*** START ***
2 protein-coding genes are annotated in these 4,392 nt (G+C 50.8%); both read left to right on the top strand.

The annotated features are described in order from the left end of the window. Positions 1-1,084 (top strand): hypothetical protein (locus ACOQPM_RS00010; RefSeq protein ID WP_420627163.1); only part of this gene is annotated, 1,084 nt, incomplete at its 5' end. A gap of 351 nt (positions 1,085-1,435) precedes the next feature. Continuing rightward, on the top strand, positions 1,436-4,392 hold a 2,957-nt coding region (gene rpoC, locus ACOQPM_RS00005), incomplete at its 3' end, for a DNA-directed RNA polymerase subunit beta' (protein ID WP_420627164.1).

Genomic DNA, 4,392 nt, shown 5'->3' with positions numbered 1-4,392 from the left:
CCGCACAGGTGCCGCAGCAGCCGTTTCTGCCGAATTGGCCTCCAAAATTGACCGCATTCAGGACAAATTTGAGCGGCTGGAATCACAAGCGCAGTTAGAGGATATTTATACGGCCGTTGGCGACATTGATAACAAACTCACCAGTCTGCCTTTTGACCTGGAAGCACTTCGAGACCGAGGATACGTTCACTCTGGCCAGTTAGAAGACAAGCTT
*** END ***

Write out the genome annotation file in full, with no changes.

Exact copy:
2 protein-coding genes are annotated in these 4,392 nt (G+C 50.8%); both read left to right on the top strand.

The annotated features are described in order from the left end of the window. Positions 1-1,084 (top strand): hypothetical protein (locus ACOQPM_RS00010; RefSeq protein ID WP_420627163.1); only part of this gene is annotated, 1,084 nt, incomplete at its 5' end. A gap of 351 nt (positions 1,085-1,435) precedes the next feature. Continuing rightward, on the top strand, positions 1,436-4,392 hold a 2,957-nt coding region (gene rpoC, locus ACOQPM_RS00005), incomplete at its 3' end, for a DNA-directed RNA polymerase subunit beta' (protein ID WP_420627164.1).

Genomic DNA, 4,392 nt, shown 5'->3' with positions numbered 1-4,392 from the left:
CCGCACAGGTGCCGCAGCAGCCGTTTCTGCCGAATTGGCCTCCAAAATTGACCGCATTCAGGACAAATTTGAGCGGCTGGAATCACAAGCGCAGTTAGAGGATATTTATACGGCCGTTGGCGACATTGATAACAAACTCACCAGTCTGCCTTTTGACCTGGAAGCACTTCGAGACCGAGGATACGTTCACTCTGGCCAGTTAGAAGACAAGCTT